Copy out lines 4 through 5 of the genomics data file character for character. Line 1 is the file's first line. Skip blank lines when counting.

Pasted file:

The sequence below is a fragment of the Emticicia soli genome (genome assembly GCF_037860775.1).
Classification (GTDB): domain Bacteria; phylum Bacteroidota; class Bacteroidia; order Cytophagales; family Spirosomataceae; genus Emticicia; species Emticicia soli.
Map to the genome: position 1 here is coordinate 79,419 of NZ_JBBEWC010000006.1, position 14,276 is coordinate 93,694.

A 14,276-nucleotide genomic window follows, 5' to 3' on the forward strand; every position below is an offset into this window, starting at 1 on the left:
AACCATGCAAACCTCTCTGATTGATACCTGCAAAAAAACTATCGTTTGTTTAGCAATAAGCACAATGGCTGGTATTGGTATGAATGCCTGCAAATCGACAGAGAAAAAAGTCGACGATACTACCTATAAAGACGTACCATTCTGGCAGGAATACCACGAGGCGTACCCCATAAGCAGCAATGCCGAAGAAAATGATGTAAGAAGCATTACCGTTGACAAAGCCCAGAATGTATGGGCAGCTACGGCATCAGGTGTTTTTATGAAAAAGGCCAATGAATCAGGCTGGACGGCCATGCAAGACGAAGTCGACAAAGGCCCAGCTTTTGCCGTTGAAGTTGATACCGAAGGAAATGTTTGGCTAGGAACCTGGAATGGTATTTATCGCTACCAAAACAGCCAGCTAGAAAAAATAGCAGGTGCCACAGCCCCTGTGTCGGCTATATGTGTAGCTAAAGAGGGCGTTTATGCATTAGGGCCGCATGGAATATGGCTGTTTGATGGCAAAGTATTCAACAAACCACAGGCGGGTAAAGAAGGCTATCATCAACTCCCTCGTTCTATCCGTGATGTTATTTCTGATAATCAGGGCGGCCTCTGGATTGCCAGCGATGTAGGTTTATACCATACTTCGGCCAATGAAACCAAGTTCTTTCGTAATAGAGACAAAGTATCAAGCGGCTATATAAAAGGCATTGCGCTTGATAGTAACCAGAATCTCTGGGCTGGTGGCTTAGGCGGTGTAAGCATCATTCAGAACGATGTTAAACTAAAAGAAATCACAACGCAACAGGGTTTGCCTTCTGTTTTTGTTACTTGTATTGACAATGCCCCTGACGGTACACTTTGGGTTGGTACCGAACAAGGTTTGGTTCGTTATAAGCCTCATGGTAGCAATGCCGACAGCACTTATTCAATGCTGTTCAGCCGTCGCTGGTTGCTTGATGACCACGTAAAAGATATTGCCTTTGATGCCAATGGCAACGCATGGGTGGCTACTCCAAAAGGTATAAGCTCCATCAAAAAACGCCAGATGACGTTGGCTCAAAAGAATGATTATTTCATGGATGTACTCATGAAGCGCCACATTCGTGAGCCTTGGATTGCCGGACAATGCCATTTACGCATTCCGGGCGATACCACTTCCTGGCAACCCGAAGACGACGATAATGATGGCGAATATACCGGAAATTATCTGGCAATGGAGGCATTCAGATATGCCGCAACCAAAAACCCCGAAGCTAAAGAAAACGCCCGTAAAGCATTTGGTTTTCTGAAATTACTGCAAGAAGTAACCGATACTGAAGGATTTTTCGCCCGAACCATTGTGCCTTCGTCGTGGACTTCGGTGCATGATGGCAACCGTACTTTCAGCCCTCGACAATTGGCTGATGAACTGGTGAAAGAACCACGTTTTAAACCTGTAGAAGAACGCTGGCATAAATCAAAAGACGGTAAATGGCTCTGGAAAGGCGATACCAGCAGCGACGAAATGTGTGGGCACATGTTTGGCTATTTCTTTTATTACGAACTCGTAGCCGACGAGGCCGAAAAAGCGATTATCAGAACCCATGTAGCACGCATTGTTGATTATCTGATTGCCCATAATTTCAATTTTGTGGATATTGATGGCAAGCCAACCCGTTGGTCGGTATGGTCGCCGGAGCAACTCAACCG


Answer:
A 14,276-nucleotide genomic window follows, 5' to 3' on the forward strand; every position below is an offset into this window, starting at 1 on the left:
AACCATGCAAACCTCTCTGATTGATACCTGCAAAAAAACTATCGTTTGTTTAGCAATAAGCACAATGGCTGGTATTGGTATGAATGCCTGCAAATCGACAGAGAAAAAAGTCGACGATACTACCTATAAAGACGTACCATTCTGGCAGGAATACCACGAGGCGTACCCCATAAGCAGCAATGCCGAAGAAAATGATGTAAGAAGCATTACCGTTGACAAAGCCCAGAATGTATGGGCAGCTACGGCATCAGGTGTTTTTATGAAAAAGGCCAATGAATCAGGCTGGACGGCCATGCAAGACGAAGTCGACAAAGGCCCAGCTTTTGCCGTTGAAGTTGATACCGAAGGAAATGTTTGGCTAGGAACCTGGAATGGTATTTATCGCTACCAAAACAGCCAGCTAGAAAAAATAGCAGGTGCCACAGCCCCTGTGTCGGCTATATGTGTAGCTAAAGAGGGCGTTTATGCATTAGGGCCGCATGGAATATGGCTGTTTGATGGCAAAGTATTCAACAAACCACAGGCGGGTAAAGAAGGCTATCATCAACTCCCTCGTTCTATCCGTGATGTTATTTCTGATAATCAGGGCGGCCTCTGGATTGCCAGCGATGTAGGTTTATACCATACTTCGGCCAATGAAACCAAGTTCTTTCGTAATAGAGACAAAGTATCAAGCGGCTATATAAAAGGCATTGCGCTTGATAGTAACCAGAATCTCTGGGCTGGTGGCTTAGGCGGTGTAAGCATCATTCAGAACGATGTTAAACTAAAAGAAATCACAACGCAACAGGGTTTGCCTTCTGTTTTTGTTACTTGTATTGACAATGCCCCTGACGGTACACTTTGGGTTGGTACCGAACAAGGTTTGGTTCGTTATAAGCCTCATGGTAGCAATGCCGACAGCACTTATTCAATGCTGTTCAGCCGTCGCTGGTTGCTTGATGACCACGTAAAAGATATTGCCTTTGATGCCAATGGCAACGCATGGGTGGCTACTCCAAAAGGTATAAGCTCCATCAAAAAACGCCAGATGACGTTGGCTCAAAAGAATGATTATTTCATGGATGTACTCATGAAGCGCCACATTCGTGAGCCTTGGATTGCCGGACAATGCCATTTACGCATTCCGGGCGATACCACTTCCTGGCAACCCGAAGACGACGATAATGATGGCGAATATACCGGAAATTATCTGGCAATGGAGGCATTCAGATATGCCGCAACCAAAAACCCCGAAGCTAAAGAAAACGCCCGTAAAGCATTTGGTTTTCTGAAATTACTGCAAGAAGTAACCGATACTGAAGGATTTTTCGCCCGAACCATTGTGCCTTCGTCGTGGACTTCGGTGCATGATGGCAACCGTACTTTCAGCCCTCGACAATTGGCTGATGAACTGGTGAAAGAACCACGTTTTAAACCTGTAGAAGAACGCTGGCATAAATCAAAAGACGGTAAATGGCTCTGGAAAGGCGATACCAGCAGCGACGAAATGTGTGGGCACATGTTTGGCTATTTCTTTTATTACGAACTCGTAGCCGACGAGGCCGAAAAAGCGATTATCAGAACCCATGTAGCACGCATTGTTGATTATCTGATTGCCCATAATTTCAATTTTGTGGATATTGATGGCAAGCCAACCCGTTGGTCGGTATGGTCGCCGGAGCAACTCAACCG